Filter 1: Singh Ray Gold & Blue Polarizer, Filter 2: Hi Tech 10 stop ND, Filter 3: Singh Ray 2 stop Reverse ND
Today’s post features black and white photography of the Weisman Art Museum and the use of a Hi Tech 10 stop neutral density filter to create some motion effects at hours of the day that previously were unattainable. We had some great clouds and wind on Saint Patrick’s Day and I chose the head out and do a little shooting. More specifically, I wanted to practice technique with this new 10 stop filter; to understand its strengths and short comings, technical challenges, etc. I’ll cove the photo editing I used to complete this image.
The RAW file looked like this:
The quality of light was amazing, considering it was 1:30 in the afternoon. Over the 50 second exposure that sun would peak through, then disappear. The combination of filters resulted in a yellowish cast to the image, which I didn’t mind because I already knew I was going to black and white. You can also get a sense of where the Singh Ray 2 stop Reverse Split ND cuts through the image just above the museum. I had my doubts going into the shot about this, but as it turns out I like the way it broke and left the museum in very bright place.
1. First I did noise reduction on the RAW converted file;
2. Then I proceeded to do my black and white photography work which included a black and white adjustment layer;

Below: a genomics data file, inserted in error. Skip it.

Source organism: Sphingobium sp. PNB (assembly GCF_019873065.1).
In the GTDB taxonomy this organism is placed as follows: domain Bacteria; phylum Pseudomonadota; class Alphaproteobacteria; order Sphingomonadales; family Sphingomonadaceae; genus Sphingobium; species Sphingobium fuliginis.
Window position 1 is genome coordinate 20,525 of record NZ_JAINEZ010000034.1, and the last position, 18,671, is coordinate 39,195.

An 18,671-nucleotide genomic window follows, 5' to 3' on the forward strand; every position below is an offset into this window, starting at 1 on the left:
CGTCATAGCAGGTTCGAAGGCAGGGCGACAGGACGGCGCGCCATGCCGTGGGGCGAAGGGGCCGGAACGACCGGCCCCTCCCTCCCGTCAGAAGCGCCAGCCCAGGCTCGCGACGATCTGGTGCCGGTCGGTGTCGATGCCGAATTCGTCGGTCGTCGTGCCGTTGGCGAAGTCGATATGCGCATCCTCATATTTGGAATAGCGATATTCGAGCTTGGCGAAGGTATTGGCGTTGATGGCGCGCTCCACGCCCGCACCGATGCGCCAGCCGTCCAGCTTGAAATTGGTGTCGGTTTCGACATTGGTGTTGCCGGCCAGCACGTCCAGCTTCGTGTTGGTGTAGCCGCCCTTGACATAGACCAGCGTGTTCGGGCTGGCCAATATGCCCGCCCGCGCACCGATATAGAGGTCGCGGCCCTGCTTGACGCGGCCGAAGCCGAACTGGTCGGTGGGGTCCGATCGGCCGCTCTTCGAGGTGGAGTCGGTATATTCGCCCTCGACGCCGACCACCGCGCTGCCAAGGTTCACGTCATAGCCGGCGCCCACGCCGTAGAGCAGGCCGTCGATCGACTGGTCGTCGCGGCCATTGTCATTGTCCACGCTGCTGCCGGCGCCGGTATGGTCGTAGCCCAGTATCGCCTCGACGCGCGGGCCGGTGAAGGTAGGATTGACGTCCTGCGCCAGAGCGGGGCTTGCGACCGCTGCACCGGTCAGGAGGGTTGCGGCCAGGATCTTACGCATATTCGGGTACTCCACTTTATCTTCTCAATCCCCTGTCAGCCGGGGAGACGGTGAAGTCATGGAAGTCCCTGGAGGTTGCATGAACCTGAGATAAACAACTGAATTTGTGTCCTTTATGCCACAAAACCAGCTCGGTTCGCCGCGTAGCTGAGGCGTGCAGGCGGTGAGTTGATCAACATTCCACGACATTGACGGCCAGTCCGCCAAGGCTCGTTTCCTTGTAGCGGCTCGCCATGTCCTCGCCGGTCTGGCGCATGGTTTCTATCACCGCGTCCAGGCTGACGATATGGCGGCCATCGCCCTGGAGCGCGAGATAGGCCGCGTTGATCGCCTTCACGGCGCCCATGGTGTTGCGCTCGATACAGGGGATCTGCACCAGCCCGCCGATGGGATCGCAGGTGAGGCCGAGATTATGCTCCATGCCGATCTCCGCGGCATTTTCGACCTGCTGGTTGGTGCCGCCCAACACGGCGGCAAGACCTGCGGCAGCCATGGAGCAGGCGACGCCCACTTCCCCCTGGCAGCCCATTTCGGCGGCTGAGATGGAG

3. Then I flattened the image, duplicated the background and changed the duplicate layer blending mode to “Multiply.” This process allows me to add a great deal of black point without adding too much noise (versus Levels or Curves);
4. Once my masking work was done I ran the image through PhotoKit Sharpener and masked off the sharpening to just the bridge, bluff , buildings and museum. None was applied to the sky;
Hi Tech 10 stop filter:
1. I’m pleased with the optical clarity and relatively modest color shift;
2. Getting a shutter speed that works is a bit of a guessing game. I went right to 30 seconds and started adjusting from there. Partly this was getting a good exposure, partly it was getting something that worked visually given the speed of the clouds;
3. Technical alignment of the filter with the filter holder is important. A few times it was off slighting in the holder, allow light to bleed through and creating some bright spots at the edges of the frame;
4. I wish my 24-70mm lens had a zoom or barrel lock. Adjust the filter on camera resulted in the zoom changing. I had to restart a few times for corrections to composition.
There it is. I hope you enjoy today’s image and thanks for stopping by.